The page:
And I guess to some degree that stands alongside colleagues have been doing here around communication. Because I think one of the other great advances of policing is to communicate what we’re doing. We’re nowhere near where we want to be yet, but we employ seven people locally to work on the social media side. We’ve got Twitter, blogs, and on top of that I’m reporting personally as the Chief Constable through every letterbox every three months. And the feedback from that has been very, very positive indeed.
We’re trying to get out there more to explain, not just in a mechanistic way, but really explain what we’re about and why we’re doing it.
What about the perceptions of hard to reach communities and hard to reach people who have traditionally feared or distrusted the police?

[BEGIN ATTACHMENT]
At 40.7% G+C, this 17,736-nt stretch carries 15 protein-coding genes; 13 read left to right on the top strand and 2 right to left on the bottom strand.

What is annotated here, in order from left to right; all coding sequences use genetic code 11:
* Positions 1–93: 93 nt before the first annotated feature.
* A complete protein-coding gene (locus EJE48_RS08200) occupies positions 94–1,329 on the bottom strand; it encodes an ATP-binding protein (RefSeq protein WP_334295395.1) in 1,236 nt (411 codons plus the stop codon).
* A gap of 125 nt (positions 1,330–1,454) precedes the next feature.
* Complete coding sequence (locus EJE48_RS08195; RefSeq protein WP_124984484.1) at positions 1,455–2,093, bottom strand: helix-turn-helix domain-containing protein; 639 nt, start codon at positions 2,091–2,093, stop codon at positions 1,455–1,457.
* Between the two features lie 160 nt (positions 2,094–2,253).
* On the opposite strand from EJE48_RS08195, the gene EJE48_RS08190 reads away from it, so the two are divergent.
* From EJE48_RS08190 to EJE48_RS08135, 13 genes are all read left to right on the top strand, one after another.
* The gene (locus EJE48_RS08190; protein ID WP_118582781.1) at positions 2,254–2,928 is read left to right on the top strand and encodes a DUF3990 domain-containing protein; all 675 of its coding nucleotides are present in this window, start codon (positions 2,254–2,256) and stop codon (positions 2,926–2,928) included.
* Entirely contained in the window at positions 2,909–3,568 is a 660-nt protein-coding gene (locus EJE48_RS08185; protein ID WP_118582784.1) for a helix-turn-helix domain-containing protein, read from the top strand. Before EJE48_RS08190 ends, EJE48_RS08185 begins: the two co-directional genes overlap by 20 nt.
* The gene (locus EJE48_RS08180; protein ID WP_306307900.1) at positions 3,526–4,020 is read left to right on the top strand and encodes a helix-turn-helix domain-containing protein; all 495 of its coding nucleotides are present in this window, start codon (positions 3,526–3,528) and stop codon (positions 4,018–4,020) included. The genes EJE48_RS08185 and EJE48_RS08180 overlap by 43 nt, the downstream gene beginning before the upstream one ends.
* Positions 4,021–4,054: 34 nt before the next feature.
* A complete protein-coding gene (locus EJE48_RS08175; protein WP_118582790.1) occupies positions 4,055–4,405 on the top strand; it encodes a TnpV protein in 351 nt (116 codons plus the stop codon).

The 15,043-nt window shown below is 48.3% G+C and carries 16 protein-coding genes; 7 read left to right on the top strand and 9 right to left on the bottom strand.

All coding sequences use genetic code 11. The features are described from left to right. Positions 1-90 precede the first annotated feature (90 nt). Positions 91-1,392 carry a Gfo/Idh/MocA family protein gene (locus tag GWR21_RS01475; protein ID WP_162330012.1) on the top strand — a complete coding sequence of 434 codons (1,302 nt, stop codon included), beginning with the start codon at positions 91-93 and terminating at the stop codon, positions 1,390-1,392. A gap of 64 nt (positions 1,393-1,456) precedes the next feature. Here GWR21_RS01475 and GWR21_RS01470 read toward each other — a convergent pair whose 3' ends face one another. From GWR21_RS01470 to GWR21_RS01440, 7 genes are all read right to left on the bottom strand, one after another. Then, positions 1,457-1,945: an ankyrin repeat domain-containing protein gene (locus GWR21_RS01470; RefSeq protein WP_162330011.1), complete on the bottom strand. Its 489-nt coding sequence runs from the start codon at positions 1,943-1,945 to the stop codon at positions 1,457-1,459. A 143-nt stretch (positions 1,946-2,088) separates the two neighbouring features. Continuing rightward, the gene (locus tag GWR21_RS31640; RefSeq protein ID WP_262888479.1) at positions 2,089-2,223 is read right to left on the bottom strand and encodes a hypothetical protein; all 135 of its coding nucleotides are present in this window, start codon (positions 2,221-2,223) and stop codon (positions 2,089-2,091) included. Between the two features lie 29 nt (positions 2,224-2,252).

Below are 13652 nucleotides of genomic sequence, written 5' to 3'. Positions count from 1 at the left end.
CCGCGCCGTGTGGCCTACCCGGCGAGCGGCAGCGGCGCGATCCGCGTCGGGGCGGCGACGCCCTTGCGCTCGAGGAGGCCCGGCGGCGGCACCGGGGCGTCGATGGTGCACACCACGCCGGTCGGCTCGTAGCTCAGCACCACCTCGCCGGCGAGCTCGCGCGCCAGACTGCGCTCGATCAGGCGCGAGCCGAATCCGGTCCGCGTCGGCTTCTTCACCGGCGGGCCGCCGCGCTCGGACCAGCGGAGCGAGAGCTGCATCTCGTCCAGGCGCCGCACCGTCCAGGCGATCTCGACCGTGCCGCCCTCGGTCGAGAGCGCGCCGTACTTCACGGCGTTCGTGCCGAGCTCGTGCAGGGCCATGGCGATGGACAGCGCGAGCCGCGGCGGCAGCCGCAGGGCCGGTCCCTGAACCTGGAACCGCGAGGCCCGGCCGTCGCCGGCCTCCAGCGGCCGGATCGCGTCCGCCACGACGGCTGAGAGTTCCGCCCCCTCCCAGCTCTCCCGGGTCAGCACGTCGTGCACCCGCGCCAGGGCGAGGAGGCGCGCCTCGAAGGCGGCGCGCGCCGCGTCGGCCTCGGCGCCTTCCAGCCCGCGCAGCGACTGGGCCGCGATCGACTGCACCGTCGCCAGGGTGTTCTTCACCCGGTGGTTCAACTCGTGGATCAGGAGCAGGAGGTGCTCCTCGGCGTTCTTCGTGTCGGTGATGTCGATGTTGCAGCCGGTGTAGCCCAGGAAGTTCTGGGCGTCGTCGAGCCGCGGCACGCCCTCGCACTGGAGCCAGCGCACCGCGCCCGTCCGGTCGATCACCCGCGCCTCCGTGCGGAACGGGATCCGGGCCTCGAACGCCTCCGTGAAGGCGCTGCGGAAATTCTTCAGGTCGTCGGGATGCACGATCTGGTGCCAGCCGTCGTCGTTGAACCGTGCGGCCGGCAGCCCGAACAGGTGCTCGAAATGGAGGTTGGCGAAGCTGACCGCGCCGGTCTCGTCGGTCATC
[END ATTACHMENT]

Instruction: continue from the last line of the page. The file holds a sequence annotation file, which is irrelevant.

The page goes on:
I think in some areas, because of history and experience and huge issues of deprivation and alienation, that becomes very problematic because irrespective of how hard you try for some the police will always be the outworkings of the state as opposed to a supportive service for them. What I will say though is – and I’ve visited a lot of these areas privately – there isn’t any place I’ve been to where I haven’t seen policing growing in relationship to the people there. Sometimes that’s very quiet as opposed to being celebrated, but I don’t think you’ll find a deprived area or a disadvantaged area where there aren’t respected officers working.